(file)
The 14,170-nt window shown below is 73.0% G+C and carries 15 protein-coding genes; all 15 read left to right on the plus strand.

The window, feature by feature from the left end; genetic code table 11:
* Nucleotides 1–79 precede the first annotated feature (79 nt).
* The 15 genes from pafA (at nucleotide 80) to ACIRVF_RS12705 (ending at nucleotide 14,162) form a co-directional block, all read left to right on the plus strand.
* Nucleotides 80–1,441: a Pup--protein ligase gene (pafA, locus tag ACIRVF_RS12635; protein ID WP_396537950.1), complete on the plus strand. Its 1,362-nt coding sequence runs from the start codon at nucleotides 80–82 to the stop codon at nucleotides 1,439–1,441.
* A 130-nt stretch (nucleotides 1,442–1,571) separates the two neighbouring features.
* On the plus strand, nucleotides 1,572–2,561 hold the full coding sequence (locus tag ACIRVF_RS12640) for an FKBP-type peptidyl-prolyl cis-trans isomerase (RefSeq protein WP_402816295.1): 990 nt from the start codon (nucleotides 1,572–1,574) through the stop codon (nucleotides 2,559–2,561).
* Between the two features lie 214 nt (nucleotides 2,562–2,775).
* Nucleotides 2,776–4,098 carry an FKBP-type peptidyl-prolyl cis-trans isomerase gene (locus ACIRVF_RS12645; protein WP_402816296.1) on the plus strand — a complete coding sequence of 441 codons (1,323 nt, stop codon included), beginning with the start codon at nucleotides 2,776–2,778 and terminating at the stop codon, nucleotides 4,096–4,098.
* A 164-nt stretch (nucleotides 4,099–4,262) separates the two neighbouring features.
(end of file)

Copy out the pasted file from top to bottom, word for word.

The 14,170-nt window shown below is 73.0% G+C and carries 15 protein-coding genes; all 15 read left to right on the plus strand.

The window, feature by feature from the left end; genetic code table 11:
* Nucleotides 1–79 precede the first annotated feature (79 nt).
* The 15 genes from pafA (at nucleotide 80) to ACIRVF_RS12705 (ending at nucleotide 14,162) form a co-directional block, all read left to right on the plus strand.
* Nucleotides 80–1,441: a Pup--protein ligase gene (pafA, locus tag ACIRVF_RS12635; protein ID WP_396537950.1), complete on the plus strand. Its 1,362-nt coding sequence runs from the start codon at nucleotides 80–82 to the stop codon at nucleotides 1,439–1,441.
* A 130-nt stretch (nucleotides 1,442–1,571) separates the two neighbouring features.
* On the plus strand, nucleotides 1,572–2,561 hold the full coding sequence (locus tag ACIRVF_RS12640) for an FKBP-type peptidyl-prolyl cis-trans isomerase (RefSeq protein WP_402816295.1): 990 nt from the start codon (nucleotides 1,572–1,574) through the stop codon (nucleotides 2,559–2,561).
* Between the two features lie 214 nt (nucleotides 2,562–2,775).
* Nucleotides 2,776–4,098 carry an FKBP-type peptidyl-prolyl cis-trans isomerase gene (locus ACIRVF_RS12645; protein WP_402816296.1) on the plus strand — a complete coding sequence of 441 codons (1,323 nt, stop codon included), beginning with the start codon at nucleotides 2,776–2,778 and terminating at the stop codon, nucleotides 4,096–4,098.
* A 164-nt stretch (nucleotides 4,099–4,262) separates the two neighbouring features.